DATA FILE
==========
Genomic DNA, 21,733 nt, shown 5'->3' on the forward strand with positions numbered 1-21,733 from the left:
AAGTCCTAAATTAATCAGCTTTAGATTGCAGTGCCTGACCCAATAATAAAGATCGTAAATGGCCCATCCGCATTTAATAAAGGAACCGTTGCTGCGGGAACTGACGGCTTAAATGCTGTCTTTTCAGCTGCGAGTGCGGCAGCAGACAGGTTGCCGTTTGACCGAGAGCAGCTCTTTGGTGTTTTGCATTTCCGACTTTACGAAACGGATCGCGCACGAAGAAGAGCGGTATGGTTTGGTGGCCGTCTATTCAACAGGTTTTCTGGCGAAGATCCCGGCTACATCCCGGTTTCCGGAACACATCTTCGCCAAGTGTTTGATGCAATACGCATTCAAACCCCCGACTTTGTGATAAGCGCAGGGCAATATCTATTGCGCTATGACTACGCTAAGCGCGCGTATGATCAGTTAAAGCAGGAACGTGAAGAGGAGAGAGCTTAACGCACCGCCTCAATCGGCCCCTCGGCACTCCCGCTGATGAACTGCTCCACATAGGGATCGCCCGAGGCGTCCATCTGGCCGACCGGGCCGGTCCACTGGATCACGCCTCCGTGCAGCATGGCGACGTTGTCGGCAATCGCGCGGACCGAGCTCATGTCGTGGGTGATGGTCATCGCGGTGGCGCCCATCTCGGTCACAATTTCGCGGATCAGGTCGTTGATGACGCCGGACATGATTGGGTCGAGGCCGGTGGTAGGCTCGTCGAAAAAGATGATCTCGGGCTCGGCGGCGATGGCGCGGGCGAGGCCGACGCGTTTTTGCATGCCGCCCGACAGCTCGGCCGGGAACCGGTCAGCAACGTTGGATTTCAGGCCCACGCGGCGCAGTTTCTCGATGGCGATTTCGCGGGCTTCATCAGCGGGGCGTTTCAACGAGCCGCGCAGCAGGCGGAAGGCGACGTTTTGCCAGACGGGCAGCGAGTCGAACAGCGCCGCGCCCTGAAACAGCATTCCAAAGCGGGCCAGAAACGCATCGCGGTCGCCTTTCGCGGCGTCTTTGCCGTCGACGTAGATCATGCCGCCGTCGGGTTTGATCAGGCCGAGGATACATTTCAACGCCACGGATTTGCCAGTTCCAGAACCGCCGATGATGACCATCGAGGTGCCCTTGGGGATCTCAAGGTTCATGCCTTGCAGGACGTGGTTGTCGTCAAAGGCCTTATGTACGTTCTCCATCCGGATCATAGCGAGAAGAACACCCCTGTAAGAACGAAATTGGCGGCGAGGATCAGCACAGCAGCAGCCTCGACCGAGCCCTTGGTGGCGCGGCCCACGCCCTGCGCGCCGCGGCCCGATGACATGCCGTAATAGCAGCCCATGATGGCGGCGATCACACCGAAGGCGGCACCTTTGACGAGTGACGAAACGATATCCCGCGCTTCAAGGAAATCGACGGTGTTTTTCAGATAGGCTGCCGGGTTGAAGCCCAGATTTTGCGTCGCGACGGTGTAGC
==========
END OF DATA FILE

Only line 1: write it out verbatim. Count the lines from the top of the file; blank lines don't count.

Genomic DNA, 21,733 nt, shown 5'->3' on the forward strand with positions numbered 1-21,733 from the left: